Well, I should be out walking; it's early morning and that's my routine but the fog is so thick - can't see 2 feet in front of you. I walk in an area where there's no cars and very safe but still, is fog a good excuse? I know I would much rather be here doing this.
The other day I wrote about our bird families hoping someone would tell me the name of the one bird. My friend Heather wrote to tell me that beautiful fluorescent blue colored bird is a Tree Swallow and they compete with Bluebirds for the houses. Our birdhouses are around 60 feet apart; both families seem to be thriving and completely ignoring each other so that's a good thing!
In my last blog I did talk about this wonderful school - the Hudson River Art Workshops in Greenville, NY. They run week long workshops and some 3 day ones. I've always found the long workshops to be  beneficial on so many levels. From Oct 31 - Nov 6, I'll be presenting a workshop using lots of machine skills; students can choose to make a sampler notebook of just the skills and/or work on a project. Some more things we'll cover are writing and stamping on fabric to create an interesting background....

off the edge applique

using sheers such as tulle and organza to create dimension
and taking the sheers one step further by writing on them and "aging" them with inks.

I think it will be a great week. I've also heard that Kim' husband -  owner of the lodge,  is a chef - yes a genuine, for real chef AND the food is wonderful! That's all I'ld have to hear - I'm IN!
I'm sitting by my window, the fog is lifting, getting clear and sunny, guess that means I have to walk!
Have a good day.

Tuesday, April 13, 2010

Hudson River Valley Art Workshops

The Hudson River Valley Art Workshops is a wonderful B&B nestled in the beautiful Catskill Mountains in upstate NY in a little town called Greenville. I know a lot about Greenville; I spent a small part and some of the happiest days of my childhood there. It was a "one-horse", one blinking light town. There was a central school - K-12 and a little Baptist church down the road where we spent many evenings at potlucks and prayer meetings. I lived with my aunt on 173 acres of land - magical land, that held many adventures. Well back on track, I will be teaching at this wonderful facility for a week starting Oct 31 and going through Nov 6 of this year. The name of the workshop is "Inspirations from Nature". I love teaching week-long workshops, so much meaty material and the added bonus of getting to know everyone so well. It's so rewarding and fun. I'm excited.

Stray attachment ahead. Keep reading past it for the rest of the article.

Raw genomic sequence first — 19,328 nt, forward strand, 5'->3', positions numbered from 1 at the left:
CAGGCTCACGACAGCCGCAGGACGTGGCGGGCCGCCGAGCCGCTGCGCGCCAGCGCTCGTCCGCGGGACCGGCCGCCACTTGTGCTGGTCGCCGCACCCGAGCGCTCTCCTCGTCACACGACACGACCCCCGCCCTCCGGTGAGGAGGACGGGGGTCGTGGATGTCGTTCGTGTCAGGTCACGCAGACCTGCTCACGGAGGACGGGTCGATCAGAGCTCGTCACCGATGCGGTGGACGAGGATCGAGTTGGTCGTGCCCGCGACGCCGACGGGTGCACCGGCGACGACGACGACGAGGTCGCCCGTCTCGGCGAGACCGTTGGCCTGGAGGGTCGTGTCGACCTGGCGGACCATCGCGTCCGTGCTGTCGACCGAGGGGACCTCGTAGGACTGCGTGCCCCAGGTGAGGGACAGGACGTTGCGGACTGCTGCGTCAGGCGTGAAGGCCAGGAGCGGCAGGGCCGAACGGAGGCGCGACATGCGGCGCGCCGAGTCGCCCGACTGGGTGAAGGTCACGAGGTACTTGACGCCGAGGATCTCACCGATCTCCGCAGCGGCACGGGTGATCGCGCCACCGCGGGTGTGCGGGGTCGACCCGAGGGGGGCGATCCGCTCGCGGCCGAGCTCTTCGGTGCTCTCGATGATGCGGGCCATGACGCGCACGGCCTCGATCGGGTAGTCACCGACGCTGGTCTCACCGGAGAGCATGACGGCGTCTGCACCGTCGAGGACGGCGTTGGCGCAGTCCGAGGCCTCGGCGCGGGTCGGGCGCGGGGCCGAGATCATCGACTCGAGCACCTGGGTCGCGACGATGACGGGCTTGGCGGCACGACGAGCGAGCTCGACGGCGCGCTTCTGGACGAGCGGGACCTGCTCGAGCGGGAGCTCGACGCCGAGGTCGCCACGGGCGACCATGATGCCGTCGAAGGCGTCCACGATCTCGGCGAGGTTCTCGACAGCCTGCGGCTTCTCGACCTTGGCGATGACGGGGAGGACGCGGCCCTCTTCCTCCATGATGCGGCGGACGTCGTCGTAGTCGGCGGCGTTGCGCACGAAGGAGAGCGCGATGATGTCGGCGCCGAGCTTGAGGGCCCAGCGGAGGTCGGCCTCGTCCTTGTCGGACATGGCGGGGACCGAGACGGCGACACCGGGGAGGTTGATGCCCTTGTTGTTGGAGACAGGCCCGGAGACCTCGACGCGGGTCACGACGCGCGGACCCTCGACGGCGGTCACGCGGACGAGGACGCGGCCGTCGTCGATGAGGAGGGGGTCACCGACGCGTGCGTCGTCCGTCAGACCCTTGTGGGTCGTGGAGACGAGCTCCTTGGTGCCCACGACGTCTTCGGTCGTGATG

I'll be covering lots of machine skills along with microwave dyeing and a few surface design techniques. Here's a preview. Most quilts start with a slight mottling of the background, done in a designated microwave using procion mx dyes. Sometimes I'll do it twice so I can use more than 1 color. I love this technique as it takes the flatness away from a solid colored background.
Sometimes I'll do extra wide strips with stamping to lay on top of the bigger piece - hopefully to create more depth and texture in the background.
It's an effective technique and still subtle enough for the more interesting foreground.
Sometimes, I'll use an unusual color and just the one color to microwave dye the background such as in the piece below.
This next piece used a very light color for microwave dyeing - just a suggestion of color to give some movement. So the first thing we'll be doing is "Preparing the Background".
We'll also touch on the use of fabric manipulation to create texture in fabric - things such as fabric and thread crimping, twin needle work - techniques that will add interest to a surface.

We'll also cover different ways to machine applique, to create some fun and interest in the applique itself.
Machine needlelace is great to incorporate it into quilts (below) - this will be covered during the week...

along with dimensional thread work lace done on wire,
and more fun with threads making thread fuzzies.
Bobbin curls using the heavier couching threads
as well as fabric curls.
This is only a small sampling of what we'll be doing, more to follow tomorrow. I think it will be great fun with lots of wonderful things to learn - hope you'll join me.
PS - It's also the most beautiful time of the year in upstate NY with its fall foliage.